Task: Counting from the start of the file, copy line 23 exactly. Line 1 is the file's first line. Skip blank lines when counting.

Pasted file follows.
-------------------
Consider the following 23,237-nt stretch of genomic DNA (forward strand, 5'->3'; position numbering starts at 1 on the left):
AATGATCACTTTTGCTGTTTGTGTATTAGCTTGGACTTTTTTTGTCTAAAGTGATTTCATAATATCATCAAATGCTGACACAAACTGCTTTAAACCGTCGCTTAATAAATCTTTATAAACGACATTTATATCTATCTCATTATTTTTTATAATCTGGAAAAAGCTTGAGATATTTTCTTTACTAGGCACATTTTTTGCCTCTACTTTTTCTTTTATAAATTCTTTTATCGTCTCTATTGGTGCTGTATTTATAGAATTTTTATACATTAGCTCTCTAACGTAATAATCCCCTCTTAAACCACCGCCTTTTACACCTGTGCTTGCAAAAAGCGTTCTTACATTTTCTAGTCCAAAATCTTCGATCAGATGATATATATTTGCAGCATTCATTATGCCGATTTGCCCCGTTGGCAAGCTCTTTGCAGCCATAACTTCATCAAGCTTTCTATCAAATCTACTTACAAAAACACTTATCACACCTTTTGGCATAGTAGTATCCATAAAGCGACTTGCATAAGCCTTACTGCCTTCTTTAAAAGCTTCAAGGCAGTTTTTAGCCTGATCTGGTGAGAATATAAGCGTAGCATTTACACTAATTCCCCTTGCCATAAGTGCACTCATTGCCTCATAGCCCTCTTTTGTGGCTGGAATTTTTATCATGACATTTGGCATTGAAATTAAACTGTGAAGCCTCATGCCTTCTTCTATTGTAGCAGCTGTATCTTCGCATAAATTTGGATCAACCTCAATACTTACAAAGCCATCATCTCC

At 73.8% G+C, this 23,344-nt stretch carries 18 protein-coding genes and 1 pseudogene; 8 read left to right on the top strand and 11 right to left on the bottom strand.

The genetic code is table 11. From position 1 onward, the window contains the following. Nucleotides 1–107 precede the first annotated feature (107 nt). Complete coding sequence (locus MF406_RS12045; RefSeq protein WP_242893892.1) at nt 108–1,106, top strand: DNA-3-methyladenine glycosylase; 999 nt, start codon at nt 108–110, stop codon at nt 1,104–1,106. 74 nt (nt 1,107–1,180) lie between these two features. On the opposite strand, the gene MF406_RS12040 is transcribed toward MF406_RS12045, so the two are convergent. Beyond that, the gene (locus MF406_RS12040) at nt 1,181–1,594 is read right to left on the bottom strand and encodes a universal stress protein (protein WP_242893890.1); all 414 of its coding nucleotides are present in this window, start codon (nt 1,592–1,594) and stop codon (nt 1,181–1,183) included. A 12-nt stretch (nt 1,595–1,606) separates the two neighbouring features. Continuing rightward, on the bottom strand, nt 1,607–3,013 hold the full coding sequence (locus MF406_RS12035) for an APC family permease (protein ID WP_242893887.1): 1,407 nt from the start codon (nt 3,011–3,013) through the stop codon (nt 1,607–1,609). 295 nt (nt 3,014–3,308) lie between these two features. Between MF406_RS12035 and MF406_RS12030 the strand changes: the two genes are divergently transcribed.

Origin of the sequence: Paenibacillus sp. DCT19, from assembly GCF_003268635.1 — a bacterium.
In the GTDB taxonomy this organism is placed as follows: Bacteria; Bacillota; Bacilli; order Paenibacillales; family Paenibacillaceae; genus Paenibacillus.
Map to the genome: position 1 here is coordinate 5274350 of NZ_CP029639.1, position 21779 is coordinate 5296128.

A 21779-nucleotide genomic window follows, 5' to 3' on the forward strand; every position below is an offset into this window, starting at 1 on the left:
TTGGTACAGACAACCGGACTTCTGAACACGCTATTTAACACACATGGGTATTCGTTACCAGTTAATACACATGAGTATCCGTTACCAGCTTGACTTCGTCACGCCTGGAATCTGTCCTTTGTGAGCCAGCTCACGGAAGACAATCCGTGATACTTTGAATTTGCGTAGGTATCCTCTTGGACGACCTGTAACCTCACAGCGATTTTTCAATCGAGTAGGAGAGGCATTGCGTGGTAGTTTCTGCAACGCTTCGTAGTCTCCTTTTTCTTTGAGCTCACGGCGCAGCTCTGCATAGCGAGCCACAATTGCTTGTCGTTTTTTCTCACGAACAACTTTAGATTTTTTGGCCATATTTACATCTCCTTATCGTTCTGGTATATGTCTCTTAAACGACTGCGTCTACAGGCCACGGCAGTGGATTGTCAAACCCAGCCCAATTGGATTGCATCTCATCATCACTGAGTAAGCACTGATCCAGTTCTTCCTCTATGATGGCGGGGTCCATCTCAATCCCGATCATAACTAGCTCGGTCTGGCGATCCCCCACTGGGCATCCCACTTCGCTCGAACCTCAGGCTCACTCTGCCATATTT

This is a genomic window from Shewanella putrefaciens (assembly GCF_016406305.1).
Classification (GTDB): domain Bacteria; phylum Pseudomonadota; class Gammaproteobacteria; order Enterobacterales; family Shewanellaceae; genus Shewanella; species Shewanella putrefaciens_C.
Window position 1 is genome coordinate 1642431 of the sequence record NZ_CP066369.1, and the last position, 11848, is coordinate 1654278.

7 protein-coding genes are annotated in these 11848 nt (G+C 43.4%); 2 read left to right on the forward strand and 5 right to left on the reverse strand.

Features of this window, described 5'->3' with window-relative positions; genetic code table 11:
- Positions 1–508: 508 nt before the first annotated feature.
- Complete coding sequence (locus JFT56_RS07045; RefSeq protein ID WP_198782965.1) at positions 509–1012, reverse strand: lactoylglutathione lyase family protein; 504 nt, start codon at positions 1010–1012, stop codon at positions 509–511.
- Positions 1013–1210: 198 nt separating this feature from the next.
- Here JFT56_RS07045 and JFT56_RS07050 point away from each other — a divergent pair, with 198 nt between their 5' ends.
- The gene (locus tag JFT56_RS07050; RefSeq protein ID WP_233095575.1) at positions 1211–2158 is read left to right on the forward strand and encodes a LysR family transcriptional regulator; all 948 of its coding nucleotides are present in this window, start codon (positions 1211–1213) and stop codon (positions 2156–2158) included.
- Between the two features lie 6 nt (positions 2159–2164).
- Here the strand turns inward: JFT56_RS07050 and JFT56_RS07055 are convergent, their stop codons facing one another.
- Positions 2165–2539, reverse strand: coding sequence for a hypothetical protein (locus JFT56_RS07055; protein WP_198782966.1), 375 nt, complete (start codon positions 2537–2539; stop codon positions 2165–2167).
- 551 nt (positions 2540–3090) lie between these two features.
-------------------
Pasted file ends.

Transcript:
- 551 nt (positions 2540–3090) lie between these two features.